The EarthEcho Water Challenge runs annually from March 22 through December 31 and is comprised of three easy steps:

  • Test – It all begins by understanding the health of the waterways in your community. Get started by purchasing a simple water quality test kit at monitorwater.org.
  • Share – Participants share their water quality data online through the EarthEcho Water Challenge database and post their stories and photos at monitorwater.org or through social media using #MonitorWater.
  • Protect – Armed with knowledge about local water resources, and anyone can use the information and tools available at monitorwater.org to protect their local waterways every day.

World Water Day 2019 also marks the continuation of the EarthEcho Water Challenge Ambassadors initiative with the announcement of a new class of young environmental leaders from across the United States who will increase knowledge of local water resources throughout their communities by leading citizens through water quality monitoring events and water restoration and conservation programs.  Learn more about the 2019 Water Challenge Ambassadors visiting: http://monitorwater.org/ambassadors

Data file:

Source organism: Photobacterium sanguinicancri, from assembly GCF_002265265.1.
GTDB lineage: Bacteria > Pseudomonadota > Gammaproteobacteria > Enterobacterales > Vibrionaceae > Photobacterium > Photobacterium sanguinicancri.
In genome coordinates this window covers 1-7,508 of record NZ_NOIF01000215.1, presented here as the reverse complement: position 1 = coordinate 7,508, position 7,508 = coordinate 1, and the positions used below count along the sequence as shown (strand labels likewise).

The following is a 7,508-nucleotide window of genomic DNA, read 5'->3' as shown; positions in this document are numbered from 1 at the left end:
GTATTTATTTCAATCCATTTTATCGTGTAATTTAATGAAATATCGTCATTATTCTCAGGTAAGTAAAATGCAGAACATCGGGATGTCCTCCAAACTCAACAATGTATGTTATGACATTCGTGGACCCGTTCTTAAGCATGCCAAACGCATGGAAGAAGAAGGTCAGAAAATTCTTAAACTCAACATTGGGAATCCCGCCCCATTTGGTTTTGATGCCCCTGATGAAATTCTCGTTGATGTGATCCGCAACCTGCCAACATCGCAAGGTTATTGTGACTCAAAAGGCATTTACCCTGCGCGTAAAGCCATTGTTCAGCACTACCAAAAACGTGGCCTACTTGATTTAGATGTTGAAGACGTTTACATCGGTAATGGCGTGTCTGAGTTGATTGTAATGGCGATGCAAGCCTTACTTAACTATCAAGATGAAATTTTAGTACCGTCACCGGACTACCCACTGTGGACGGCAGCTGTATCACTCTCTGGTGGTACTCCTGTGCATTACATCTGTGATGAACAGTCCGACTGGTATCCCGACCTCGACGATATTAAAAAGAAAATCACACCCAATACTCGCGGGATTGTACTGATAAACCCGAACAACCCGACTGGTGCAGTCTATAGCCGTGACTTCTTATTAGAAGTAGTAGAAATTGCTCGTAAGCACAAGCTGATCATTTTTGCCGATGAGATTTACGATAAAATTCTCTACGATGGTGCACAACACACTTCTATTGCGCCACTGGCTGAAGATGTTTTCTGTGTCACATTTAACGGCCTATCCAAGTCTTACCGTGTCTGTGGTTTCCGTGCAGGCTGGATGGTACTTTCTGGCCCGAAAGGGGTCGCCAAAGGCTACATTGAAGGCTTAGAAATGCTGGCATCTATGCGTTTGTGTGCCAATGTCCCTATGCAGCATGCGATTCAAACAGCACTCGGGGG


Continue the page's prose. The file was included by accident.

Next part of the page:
For more information about participating in the EarthEcho Water Challenge, please visit www.monitorwater.org, follow EarthEcho on social media, and join the conversation with the hashtag #MonitorWater:

Facebook:  www.Facebook.com/EarthEcho

Twitter: @EarthEcho

Instagram: @EarthEcho

 

A global sensing and data analytics company empowering the world to reduce air pollution, today announce its partnership with the Greater London Authority in the fight against air pollution. Funded by the Mayor of London and supported by Bloomberg Philanthropies, the next phase of the Breathe London project will utilize Clarity’s low-cost air quality monitoring technology in the fight against London’s toxic air.

London is the first city to holistically integrate low-cost sensors with existing air quality infrastructure, making the project a blueprint for governments around the world to emulate, including the U.S., a country whose air pollution monitoring networks have fallen into disrepair according to the latest report from the U.S. Governmental Accountability Office (GAO).